Image
The third is Minaea. Part of the coastline is missed out entirely on the first Almanac map, and there are some terrain differences when comparing the hex maps, too. But Dawn of the Emperors and the third Almanac map fit together very well.

Edit: I found another minor one - the third Almanac misses out the southern edge of Qeodhar and Whaler's Island.
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Re: Mapping Issues: Lining Up the Maps

Postby Morfie » Sat Mar 23, 2013 10:11 pm

Point 1:
I think it comes down to which world map you want to use as your base.
Master Set (Flat) - The highest point of Davania is straight down from Ierendi. DotE Map would be based on that.
Hollow World Set (Curvature) -The highest point of Davania is straight down from Minrothad. PWA2 Map appears to have used this as their reference.

Point 2:
Could you use the Norwold 24mph map and scale it to see which of the 72mph map fits better?
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Re: Mapping Issues: Lining Up the Maps

Postby Gecko » Sun Mar 24, 2013 12:49 am

These seem to be mostly at the edges of maps, are we sure they are not projection issues? Ie look at how Greenland or Antartica seems to appear vastly different on differently projected RW maps.
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Re: Mapping Issues: Lining Up the Maps

Postby Thorf » Sun Mar 24, 2013 5:03 pm

Morfie wrote:Point 1:
I think it comes down to which world map you want to use as your base.
Master Set (Flat) - The highest point of Davania is straight down from Ierendi. DotE Map would be based on that.
Hollow World Set (Curvature) -The highest point of Davania is straight down from Minrothad. PWA2 Map appears to have used this as their reference.


Yes, you're right. It's not possible to resolve this issue with just the 72 mile per hex maps. There is one other source for Davania in the Champions of Mystara Serpent Peninsula map. Along with the two world maps, these are the only official sources for Davania and its positioning with regard to the Known World. (There are also some derivatives of the Master Set map in CM1/M5/etc's Brun, and in the Princess Ark series' early maps.)

There's not a huge difference between the two world maps when you match their projections, but let's leave that to a later topic for now.

Point 2:
Could you use the Norwold 24mph map and scale it to see which of the 72mph map fits better?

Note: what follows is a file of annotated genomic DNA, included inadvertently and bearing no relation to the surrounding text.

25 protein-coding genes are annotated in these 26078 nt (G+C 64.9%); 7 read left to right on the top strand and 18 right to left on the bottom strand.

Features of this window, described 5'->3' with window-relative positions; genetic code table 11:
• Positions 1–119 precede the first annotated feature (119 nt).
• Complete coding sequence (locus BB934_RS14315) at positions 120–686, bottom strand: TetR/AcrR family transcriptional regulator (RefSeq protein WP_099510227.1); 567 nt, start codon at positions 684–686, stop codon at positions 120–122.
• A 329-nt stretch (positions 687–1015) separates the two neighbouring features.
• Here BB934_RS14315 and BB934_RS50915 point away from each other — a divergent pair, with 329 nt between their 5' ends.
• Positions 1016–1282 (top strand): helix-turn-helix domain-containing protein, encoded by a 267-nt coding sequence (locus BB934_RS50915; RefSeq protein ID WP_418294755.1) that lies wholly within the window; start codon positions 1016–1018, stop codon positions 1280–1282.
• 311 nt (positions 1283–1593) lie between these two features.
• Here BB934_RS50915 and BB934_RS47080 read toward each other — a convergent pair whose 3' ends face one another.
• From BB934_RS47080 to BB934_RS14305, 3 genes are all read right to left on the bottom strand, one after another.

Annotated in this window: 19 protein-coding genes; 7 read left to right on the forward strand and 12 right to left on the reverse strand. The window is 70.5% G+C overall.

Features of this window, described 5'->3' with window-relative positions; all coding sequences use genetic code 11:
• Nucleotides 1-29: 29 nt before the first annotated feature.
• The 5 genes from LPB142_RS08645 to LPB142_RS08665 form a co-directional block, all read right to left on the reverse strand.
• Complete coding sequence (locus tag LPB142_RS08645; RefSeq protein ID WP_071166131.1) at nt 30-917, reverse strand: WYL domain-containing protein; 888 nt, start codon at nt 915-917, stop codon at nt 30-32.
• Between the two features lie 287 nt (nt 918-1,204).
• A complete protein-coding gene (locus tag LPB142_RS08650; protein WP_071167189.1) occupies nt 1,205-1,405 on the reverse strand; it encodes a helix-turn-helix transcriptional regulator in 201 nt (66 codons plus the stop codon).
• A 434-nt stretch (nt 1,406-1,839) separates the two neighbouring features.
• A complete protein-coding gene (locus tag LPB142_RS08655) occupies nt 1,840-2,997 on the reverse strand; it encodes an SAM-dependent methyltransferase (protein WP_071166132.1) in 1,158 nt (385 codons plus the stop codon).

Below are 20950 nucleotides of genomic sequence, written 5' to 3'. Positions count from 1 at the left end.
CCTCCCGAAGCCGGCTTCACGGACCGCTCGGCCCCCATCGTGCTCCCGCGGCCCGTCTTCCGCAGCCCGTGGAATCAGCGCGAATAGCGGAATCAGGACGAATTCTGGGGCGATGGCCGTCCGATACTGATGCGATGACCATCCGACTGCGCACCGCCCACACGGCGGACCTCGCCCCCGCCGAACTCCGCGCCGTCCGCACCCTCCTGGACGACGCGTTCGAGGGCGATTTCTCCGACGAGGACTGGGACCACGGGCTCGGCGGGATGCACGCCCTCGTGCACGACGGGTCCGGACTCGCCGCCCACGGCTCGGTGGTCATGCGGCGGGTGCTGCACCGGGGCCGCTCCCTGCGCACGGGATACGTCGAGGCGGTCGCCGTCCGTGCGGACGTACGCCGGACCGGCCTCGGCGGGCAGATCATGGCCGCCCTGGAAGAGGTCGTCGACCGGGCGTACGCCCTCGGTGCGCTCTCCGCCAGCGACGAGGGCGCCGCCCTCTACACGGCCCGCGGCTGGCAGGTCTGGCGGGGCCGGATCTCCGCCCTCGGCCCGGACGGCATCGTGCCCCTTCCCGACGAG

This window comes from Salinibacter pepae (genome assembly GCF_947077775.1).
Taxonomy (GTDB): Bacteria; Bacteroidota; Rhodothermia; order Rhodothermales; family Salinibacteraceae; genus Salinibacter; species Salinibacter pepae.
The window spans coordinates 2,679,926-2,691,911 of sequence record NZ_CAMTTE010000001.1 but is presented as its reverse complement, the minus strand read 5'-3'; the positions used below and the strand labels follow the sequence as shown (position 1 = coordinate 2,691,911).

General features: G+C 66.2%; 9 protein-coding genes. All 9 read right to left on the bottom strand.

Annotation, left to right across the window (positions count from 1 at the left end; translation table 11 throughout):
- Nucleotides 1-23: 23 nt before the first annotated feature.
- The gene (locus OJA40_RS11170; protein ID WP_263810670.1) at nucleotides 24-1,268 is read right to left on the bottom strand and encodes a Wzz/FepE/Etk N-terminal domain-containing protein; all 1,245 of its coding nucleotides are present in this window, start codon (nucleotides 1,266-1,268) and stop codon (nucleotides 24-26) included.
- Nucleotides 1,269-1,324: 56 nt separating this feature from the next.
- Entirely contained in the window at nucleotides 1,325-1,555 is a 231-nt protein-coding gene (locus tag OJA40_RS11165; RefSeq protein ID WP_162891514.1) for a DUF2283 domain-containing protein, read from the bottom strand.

Yes, absolutely - there are a few other maps that include this area. Interestingly enough, it would seem that the earlier Dawn of the Emperors size for the Isle of Dogs is the more common one, despite the Almanac being the more recent source.

Gecko wrote:These seem to be mostly at the edges of maps, are we sure they are not projection issues? Ie look at how Greenland or Antartica seems to appear vastly different on differently projected RW maps.


The hex maps are all based on equirectangular projections, so it shouldn't be an issue. (It might be more accurate to say that the original cartographers probably didn't worry about projections at all.)

But you're right about most of the problems being on the edges of the maps. This is a common theme, because the edges often show undeveloped areas, and of course they change when they are later developed.
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Re: Mapping Issues: Lining Up the Maps

Postby Birchbeer » Mon Mar 25, 2013 1:07 pm

Thorf I saw this when I was compiling my 24 mile hex map from the 72 mile hexes for parts of eastern Brun, Alphatia and NW Davania. It's been a while but I think I just went 24 mile hexes where I had them to override any 72 mile inconsistencies.

I'm curious to see what conclusions you come to as I remember almost pulling my hair out a few times over this. ;)
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Re: Mapping Issues: Lining Up the Maps

Postby Chimpman » Mon Mar 25, 2013 5:04 pm